War of the Worlds: Extinction

War of the Worlds: Extinction (2024) Review

War of the Worlds: Extinction is a followup to The Asylum’s 2021 film War of the Worlds: Annihilation, and like it makes its premier as a Tubi Original. Its opening montage, however, flips the script entirely, revealing that rather than Earth being invaded it was us doing the invading, attacking and trying to colonize the planet Emios after we made Earth uninhabitable.

Almost immediately after that montage, we see the one returning character, General Skuller (William Baldwin, Minutes to Midnight, South of Hope Street) leading his troops against the Earth forces, apparently in defiance of orders to stand down and welcome what are referred to as refugees from Earth. Any chance of that happening vanishes when he sees his daughter vaporized by an enemy craft while trying to lead some of those refugees to safety.

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Understandably pissed off, he goes totally rogue and sends Alice (April Mae Davis, The Booze, Bets and Sex That Built America, The Night) to Earth to find something called the Terra Modus, which can destroy all life on Earth. While she’s doing that, he puts together a crew to take a ship through the wormhole that connects the two planets and destroys, of all places, Nairobi, as a show of force.

Earth’s defences are led by General Alfaro (Michael Paré, The Beast Comes at Midnight, Desert Fiends), whose ex Sybil (Kate Hodge, The Ones That Have Fallen, Leatherface: Texas Chainsaw Massacre III) and daughter Jill (Jessy Holtermann, The Christmas Venue, The Thursday Night Club) just happens to be studying the Terra Modus. And when Sybil is captured by Skuller’s troops, it’s up to their daughter Jill and Scott (Jack Pearson, Top Gunner: Danger Zone, Time Pirates) to figure its secrets out before Skuller can use it to destroy Earth.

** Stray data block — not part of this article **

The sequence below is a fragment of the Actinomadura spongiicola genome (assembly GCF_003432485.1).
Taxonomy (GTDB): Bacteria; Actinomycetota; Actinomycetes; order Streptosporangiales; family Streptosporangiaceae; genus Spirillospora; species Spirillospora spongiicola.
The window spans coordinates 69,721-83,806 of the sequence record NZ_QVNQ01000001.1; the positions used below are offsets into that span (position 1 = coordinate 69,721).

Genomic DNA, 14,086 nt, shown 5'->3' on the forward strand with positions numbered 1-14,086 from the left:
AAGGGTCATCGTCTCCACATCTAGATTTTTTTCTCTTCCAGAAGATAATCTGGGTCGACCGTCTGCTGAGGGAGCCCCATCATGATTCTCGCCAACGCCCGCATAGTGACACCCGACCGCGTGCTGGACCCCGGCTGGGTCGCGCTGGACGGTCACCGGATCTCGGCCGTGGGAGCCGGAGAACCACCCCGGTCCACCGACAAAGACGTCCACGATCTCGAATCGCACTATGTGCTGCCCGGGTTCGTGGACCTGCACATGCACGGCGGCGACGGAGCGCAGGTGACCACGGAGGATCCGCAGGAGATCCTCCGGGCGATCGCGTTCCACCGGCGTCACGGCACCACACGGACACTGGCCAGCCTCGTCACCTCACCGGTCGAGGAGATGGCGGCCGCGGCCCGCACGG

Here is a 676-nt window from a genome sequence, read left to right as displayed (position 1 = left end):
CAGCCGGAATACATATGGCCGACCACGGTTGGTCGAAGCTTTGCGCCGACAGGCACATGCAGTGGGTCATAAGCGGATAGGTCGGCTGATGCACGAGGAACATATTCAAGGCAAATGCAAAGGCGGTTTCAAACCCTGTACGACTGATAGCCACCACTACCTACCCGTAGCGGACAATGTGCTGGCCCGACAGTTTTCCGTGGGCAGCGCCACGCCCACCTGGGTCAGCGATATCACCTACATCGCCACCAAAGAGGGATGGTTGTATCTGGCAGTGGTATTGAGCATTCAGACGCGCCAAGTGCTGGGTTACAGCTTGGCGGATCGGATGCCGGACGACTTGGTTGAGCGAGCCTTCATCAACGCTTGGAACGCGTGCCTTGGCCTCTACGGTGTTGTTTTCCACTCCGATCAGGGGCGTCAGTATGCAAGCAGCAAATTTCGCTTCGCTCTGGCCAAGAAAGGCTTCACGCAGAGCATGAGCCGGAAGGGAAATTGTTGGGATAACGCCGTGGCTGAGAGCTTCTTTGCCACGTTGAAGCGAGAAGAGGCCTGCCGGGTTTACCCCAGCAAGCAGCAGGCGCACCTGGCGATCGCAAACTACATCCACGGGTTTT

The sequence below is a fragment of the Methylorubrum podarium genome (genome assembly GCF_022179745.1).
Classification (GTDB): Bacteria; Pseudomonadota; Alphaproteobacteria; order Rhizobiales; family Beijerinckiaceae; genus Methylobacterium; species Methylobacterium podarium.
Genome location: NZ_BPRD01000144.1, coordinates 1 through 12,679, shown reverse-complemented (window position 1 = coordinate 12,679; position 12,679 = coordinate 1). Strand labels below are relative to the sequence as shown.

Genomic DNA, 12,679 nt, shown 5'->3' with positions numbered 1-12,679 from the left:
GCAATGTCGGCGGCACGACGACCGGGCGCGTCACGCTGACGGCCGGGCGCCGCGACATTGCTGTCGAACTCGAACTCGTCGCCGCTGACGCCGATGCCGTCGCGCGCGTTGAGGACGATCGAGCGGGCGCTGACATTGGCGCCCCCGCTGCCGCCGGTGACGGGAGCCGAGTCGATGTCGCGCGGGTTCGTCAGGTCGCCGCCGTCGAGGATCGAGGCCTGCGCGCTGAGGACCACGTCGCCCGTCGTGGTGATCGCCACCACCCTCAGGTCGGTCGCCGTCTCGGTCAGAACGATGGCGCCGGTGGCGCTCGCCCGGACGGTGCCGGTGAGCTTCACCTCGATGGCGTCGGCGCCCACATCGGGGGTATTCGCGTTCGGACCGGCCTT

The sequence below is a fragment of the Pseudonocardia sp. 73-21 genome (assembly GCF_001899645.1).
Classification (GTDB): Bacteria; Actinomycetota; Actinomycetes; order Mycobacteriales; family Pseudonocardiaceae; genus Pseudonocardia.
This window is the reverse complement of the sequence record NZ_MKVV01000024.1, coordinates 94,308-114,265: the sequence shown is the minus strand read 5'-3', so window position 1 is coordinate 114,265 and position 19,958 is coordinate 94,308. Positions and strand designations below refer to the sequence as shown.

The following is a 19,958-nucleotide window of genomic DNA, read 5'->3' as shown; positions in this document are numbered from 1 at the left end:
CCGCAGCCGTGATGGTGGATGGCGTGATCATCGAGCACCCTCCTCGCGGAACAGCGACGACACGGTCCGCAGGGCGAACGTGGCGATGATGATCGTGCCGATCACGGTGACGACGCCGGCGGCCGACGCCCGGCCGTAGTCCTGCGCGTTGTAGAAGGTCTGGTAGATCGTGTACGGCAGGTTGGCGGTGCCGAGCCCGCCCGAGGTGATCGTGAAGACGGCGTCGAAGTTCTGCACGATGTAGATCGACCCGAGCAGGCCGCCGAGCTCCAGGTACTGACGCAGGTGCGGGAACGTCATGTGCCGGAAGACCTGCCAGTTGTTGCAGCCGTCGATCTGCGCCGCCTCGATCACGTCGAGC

Marc Gottlieb, whose scripts range from the good, Triassic World, to the dismal, Megalodon: The Frenzy, takes the odd position that Skuller, who is literally defending his planet from invasion and colonization, should have stood down and welcomed the invaders. Director Christopher Ray (Assault on VA-33, Attack of the Meth Gator) takes this and runs with it, with the viewer being left to either root for the destruction of Earth, or cheer characters who are, by all objective standards, the bad guys.

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Possibly they’re trying to use that paradox to let War of the Worlds: Extinction point out how loyalties cloud our perception, or maybe the absurdity and futility of war in the age of planet destroying arsenals. But this is an Asylum film, so I’m probably giving them too much credit. More likely, someone thought this was a great idea and nobody bothered thinking of just how this would make much of the film play out.

Instead, they pile on clichés about aliens and ancient civilizations and squabbling siblings and punctuate it with newsreel footage of disasters and footage from some of their previous films. There are a couple of battles between Skuller’s cruiser and Earth’s fighters. They’re nothing special although the effects, while average at best, are impressive for an Asylum film, especially compared to several of their recent theatrical releases. The hideous green screen work in the film’s final scenes are on that level, however.

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I liked War of the Worlds: Annihilation and had high hopes for War of the Worlds: Extinction. Sadly, it’s not even close to the original By the time the film does address the issue of who is to blame, there are only a few minutes left, and it resolves it with a couple of cheap Mea culpa moments and unconvincing attempts at redemptive heroics before a corny as hell final scene.

I give the filmmakers credit for trying something different, but the execution is a mess and turns an important issue, especially in a world as full of wars and potential wars as we live in, into a plot gimmick.

War of the Worlds: Extinction is available free with ads on Tubi.

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